With virtually every tech blog and media outlet talking about the blockchain, it seems inevitable that you will need to learn skills related to the field at some point. And it’s a good assumption to have.
However, the question for many of you is where and how does this training start, and what does it involve? After all, the increase in demand for skilled blockchain professionals has only hit its feverish pace over the last few years.
Well, the good news is that blockchain training isn’t an abstract, difficult-to-understand concept. We’re here to break down what it entails and how it can benefit you, the aspiring blockchain professional.
Understanding the Blockchain & Its Basic Concepts
Like any new subject, the beginning of a blockchain training course begins with the basics, what it is, how it works. This, of course, begins with some of the topics you’re already familiar with such as how blockchain technology supports cryptocurrencies, and some textbook examinations of concepts including decentralization and consensus.
It starts to pick up and breaks off into more detailed concepts around how specific blockchains – i.e., for specific cryptocurrencies or non-cryptocurrency based ones operate. In addition to this, there are discussions and lessons on how blockchain and ledgers intertwine with existing solutions and systems – i.e. financial, healthcare, supply chain, etc.
The course then gets more hands-on, and the theory behind the technology takes a back seat as you start examining case studies and strategic uses of blockchain and ledgers. This analytic work and review will help you see how companies (and even individuals) can use blockchain applications practically. At this point, blockchain will no longer seem like an abstract concept, but rather, a tangible asset that can address common technical and business issues.
A Fork In The Curriculum
The materials mentioned in the last section will be taught to people on either side of the technical or business management side of things. However, as things progress, the curriculum for blockchain architects and developers will take a separate path from the one that aspiring business managers will find themselves on.
And of course, there are separate courses dedicated to those on either side, some of which would require certain backgrounds (especially technical ones).
For those on the technical side, blockchain architecture-focused courses hammer down concepts such as process flows, blockchain platforms, programming languages/frameworks and interfaces with enterprise systems.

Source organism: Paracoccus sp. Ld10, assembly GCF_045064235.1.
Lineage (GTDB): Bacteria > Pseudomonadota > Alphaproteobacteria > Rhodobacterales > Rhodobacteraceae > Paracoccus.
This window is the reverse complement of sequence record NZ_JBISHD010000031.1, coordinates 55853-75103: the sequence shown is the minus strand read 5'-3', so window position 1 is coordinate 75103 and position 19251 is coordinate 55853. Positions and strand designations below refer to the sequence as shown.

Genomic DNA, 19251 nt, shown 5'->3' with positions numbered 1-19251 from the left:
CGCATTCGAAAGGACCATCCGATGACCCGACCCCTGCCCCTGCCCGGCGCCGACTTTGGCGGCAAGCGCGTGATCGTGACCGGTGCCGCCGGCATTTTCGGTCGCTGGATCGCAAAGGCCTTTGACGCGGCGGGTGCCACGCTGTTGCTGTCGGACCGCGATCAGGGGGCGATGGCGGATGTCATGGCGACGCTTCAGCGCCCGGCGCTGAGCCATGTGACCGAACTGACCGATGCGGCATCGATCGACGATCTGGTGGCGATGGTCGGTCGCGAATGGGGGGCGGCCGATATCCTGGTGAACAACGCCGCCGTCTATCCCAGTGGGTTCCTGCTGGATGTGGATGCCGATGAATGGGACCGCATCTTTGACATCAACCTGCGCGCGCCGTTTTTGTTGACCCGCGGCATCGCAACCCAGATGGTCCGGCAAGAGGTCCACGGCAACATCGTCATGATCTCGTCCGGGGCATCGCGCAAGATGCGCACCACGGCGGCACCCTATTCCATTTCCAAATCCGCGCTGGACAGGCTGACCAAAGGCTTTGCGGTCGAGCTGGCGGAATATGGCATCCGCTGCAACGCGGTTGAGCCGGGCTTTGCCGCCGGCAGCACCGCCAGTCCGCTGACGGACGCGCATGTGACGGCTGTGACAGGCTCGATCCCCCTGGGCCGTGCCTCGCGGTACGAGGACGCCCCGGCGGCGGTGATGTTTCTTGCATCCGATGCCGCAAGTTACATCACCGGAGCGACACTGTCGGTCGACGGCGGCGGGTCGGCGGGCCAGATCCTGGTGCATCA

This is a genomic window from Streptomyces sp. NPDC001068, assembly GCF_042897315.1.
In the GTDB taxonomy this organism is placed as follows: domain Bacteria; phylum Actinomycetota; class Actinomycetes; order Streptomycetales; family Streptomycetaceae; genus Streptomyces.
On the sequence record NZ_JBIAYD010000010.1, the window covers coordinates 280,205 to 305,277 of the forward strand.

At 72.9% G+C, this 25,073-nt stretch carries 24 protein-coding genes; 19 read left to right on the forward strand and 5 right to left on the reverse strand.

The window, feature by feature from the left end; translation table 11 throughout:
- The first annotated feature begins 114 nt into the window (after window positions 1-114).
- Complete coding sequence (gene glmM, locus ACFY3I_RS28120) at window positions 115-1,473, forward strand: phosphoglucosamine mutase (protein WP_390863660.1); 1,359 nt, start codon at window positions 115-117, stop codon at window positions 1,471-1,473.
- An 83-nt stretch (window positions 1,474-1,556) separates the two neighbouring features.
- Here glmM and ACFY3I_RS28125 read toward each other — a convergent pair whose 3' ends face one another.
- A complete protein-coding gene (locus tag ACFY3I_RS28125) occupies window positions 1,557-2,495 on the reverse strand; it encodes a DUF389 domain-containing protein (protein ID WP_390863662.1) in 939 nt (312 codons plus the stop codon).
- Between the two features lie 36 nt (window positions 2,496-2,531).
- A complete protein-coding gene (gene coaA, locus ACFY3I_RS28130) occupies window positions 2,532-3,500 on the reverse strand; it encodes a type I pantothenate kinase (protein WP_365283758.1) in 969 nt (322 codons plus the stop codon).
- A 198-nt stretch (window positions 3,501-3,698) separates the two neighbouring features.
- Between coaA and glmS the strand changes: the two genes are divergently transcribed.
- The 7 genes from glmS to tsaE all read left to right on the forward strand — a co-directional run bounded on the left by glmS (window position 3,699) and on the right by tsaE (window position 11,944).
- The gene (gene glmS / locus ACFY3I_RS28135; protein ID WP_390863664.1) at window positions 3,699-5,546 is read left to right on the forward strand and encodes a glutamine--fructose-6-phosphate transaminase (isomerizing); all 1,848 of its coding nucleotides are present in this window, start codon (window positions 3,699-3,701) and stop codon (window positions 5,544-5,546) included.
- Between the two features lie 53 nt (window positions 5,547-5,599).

For those on the business side, a progression in the curriculum would focus more on how blockchain platforms apply to specific industries and how implementing them affects strategic business models (i.e. SWOT, journey mapping, etc.).
What Good Blockchain Training Involves
The best courses offer a distinct combination of content and a differentiated learning experience for the participants.
From a content perspective, all courses will introduce what blockchain is, how it works, several case studies of use, different types of blockchains, cryptocurrencies and tokens as well as application to enterprise and for consumer applications. Some will vary in the degree of technical vs. business focus.
So what makes a course distinct in terms of content – two words: “so what?” Good courses cover the “so what.” What is the impact of blockchain to my business, processes, partners, application, application interfaces and use, data and how it is managed, policies that need to be adhered to such as GDPR or HIPAA for instance in case of privacy or AML/KYC, regulatory compliance such as securities regulation, governance, business models, and of course the technology implementation.
The “so what” goes further than just laying out what blockchain is and how it works and marketing case studies. It addresses how you can implement a blockchain solution in light of real world constraints. As an example, ask if the course answer the following:
What is the impact of blockchian on my existing business practices, partners, processes, business models, governance models, product/solution offer, and customer engagement, etc?
Can the solution scale provide the privacy, security, transaction finality, etc. for the use case I am attempting to achieve?
As an example, if your industry is regulated such as healthcare, insurance, finance, the relevant questions may include - how do I implement a healthcare solution such as one for patient records - that deals with sensitive patient data - in light of HIPAA privacy policies?
How do I implement a blockchain application with client data in light of GDPR where someone has the “right to be forgotten?”
How do I design and architect a solution so that only that which needs to be on a blockchain is there and anything else is kept off-chain?
How do I implement a blockchain solution for data that is constantly changing in light of the fact blockchain is an immutable ledger? Do I implement this with blockchain? How do I determine if blockchain is even the right solution for what I am attempting to do?